Red Pop and Hans Kirk’s The Fishermen
I’ve lost something called Red Pop. I remember being fabulously excited, back in high school, because there was a product that was pop, and that was red, and so they had just called it Red Pop, and they sold it at Hy-Vee. I didn’t really bother buying any for myself, of course, since I’m not a big fan of the “red” flavor – I prefer clear, purple or brown pops. But, it came up in conversation (the pop-vs.-soda debate again) and when I went to look for a bottle, it was gone. Vanished, and not even a memorial web page. I’m beginning to think I completely made it up. But I *swear* an acquaintance of mine had scanned in the logo… Mike Campbell, are you out there? Bueller?
Anyway. It strikes me that the pop-vs-soda thing is really my token effort at resisting California idiom. I make a point of using “pop” more often than I ever did when I lived in Iowa, but the rest of my midwestern twang is softening just a little, I think. My friends here have commented on my excessive use of the word “dude” and I’ve even caught myself calling something “rad” without thinking about it… yikes! My project for tomorrow, while I’m cleaning ovens, is to pay particular attention to the quality of my vowels, and see if I notice anything interesting about them. Round about 3 in the afternoon, I’ll start wishing I had some formal linguistic/phonological training, and piss the hell out of all my coworkers somehow whining about how Caltech doesn’t offer any interesting hum classes. Or else I’ll be gritting my teeth wishing P. would shut up. I went to high school with P. He’s one of those congenial, congenitally annoying people, who speak loudly and often, and are nice enough that you feel guilty for disliking them. But most of the time he’ll be vacuuming things, and that vacuum cleaner is blessedly loud.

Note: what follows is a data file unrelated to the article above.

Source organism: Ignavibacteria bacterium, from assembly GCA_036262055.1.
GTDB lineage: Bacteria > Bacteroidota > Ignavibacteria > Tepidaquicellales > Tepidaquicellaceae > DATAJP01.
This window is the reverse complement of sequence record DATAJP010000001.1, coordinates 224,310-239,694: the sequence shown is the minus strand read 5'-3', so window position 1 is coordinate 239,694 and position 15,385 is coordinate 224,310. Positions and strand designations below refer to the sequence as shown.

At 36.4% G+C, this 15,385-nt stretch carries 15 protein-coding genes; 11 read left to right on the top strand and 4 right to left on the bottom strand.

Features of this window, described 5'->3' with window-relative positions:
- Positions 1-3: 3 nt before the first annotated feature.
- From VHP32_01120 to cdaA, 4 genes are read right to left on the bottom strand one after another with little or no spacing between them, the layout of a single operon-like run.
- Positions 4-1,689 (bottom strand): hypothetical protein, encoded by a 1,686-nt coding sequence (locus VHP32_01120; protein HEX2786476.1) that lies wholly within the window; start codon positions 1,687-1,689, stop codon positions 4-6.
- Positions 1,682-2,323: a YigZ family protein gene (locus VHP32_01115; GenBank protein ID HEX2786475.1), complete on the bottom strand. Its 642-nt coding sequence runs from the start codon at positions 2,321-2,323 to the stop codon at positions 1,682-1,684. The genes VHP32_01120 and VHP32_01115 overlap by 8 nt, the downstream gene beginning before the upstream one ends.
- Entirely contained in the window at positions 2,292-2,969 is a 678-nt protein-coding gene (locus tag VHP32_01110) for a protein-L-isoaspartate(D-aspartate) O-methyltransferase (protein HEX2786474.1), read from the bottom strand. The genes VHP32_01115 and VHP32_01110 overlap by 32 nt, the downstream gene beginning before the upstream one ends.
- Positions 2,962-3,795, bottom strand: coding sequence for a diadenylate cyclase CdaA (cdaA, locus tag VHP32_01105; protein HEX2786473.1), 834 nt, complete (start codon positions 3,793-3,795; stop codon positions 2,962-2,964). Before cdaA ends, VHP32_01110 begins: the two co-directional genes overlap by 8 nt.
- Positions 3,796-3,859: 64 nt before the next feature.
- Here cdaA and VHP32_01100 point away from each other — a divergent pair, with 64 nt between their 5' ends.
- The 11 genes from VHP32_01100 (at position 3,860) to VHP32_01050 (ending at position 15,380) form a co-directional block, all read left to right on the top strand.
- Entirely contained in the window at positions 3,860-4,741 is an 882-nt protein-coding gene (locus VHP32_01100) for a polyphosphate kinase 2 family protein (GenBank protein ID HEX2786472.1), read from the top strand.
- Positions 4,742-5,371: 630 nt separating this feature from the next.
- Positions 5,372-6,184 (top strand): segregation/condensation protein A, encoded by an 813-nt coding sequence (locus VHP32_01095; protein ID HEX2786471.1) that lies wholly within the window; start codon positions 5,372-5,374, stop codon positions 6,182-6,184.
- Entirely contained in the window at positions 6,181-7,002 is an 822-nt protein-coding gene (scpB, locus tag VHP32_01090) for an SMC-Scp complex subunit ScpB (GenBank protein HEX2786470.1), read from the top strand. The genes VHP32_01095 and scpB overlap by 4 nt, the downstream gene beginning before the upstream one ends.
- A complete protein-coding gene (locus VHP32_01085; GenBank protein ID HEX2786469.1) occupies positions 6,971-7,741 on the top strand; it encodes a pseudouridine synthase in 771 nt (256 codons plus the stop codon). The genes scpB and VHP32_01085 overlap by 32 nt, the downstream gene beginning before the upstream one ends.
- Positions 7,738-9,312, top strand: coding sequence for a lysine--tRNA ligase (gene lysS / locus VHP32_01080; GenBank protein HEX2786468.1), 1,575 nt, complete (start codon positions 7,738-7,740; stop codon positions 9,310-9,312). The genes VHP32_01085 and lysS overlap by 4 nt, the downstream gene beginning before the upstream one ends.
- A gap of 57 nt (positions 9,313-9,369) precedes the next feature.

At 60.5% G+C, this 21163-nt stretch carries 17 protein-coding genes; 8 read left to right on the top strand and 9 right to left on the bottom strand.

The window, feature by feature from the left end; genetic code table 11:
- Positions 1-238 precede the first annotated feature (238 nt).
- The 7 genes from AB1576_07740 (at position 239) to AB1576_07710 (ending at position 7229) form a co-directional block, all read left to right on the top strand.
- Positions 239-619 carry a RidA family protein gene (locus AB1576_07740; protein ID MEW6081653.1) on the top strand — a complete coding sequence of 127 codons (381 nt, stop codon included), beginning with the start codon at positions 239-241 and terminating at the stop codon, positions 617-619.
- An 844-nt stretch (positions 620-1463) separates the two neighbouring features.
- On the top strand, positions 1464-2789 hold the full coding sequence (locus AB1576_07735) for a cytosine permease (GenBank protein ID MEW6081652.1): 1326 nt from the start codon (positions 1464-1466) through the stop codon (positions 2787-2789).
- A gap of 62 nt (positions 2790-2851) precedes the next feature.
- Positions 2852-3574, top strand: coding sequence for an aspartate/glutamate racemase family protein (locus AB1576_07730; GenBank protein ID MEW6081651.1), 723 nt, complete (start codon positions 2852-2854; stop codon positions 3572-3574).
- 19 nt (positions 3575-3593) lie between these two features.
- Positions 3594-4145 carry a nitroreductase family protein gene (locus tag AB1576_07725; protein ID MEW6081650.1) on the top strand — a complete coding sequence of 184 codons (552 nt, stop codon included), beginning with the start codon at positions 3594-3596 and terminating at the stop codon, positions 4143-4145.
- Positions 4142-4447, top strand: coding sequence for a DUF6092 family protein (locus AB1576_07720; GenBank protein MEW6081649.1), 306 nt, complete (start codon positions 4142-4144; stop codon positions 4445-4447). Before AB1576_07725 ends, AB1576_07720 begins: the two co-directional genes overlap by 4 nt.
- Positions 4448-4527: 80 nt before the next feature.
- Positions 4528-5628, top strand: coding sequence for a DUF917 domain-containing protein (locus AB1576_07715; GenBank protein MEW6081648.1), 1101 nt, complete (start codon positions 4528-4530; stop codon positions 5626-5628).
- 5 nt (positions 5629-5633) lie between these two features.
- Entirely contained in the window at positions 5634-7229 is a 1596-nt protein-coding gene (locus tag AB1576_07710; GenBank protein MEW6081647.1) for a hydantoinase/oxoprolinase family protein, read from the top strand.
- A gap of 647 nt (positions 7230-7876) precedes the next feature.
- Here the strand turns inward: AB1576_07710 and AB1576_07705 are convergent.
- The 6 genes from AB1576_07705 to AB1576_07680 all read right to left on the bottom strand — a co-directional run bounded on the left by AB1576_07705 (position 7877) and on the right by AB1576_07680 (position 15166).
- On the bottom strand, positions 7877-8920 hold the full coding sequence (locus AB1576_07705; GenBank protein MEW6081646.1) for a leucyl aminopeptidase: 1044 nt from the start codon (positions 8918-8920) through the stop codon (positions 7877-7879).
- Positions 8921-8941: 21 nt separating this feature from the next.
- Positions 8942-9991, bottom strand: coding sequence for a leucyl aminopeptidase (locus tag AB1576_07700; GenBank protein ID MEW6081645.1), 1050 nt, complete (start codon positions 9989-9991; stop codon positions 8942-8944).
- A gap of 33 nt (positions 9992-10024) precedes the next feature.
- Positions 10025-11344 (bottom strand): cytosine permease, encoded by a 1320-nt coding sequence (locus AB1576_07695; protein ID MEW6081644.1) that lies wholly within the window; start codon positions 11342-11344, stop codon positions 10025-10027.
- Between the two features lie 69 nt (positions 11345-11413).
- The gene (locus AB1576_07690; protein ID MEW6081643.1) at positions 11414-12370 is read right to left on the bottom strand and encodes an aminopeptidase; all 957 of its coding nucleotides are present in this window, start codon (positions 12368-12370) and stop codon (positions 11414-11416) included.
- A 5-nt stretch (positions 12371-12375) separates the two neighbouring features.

And I read straight through a good book today – The Fishermen by Hans Kirk. It follows a group of super-pious fishermen who move to the other side of Jutland, where the fishing is better but the people aren’t nearly so puritanical, and the subsequent culture clash. It was an actual, compelling, and subtle portrayal of fundamentalists, which is rare in most of what I read. Plus, he used a rather interesting stylistic device, by doing away with quotation marks. Dialogue was just stuck into the flow of the text, supposedly to “facilitate transitions between characters’ thoughts and speech and to increase the distance between author and reader by creating a type of objectivity in which the narrator disappears behind the characters and their collective group,” according to the translator’s introduction. I’m still trying to figure out what the last part of that actually means, but the trick did seem to put the characters’ speech on the same level as their actions, somehow reminding me of an old man wagging his finger and saying “do as I say, not as I do.” Which of course was a constant thread throughout the book. I’m glad I don’t have to write a paper on it, though.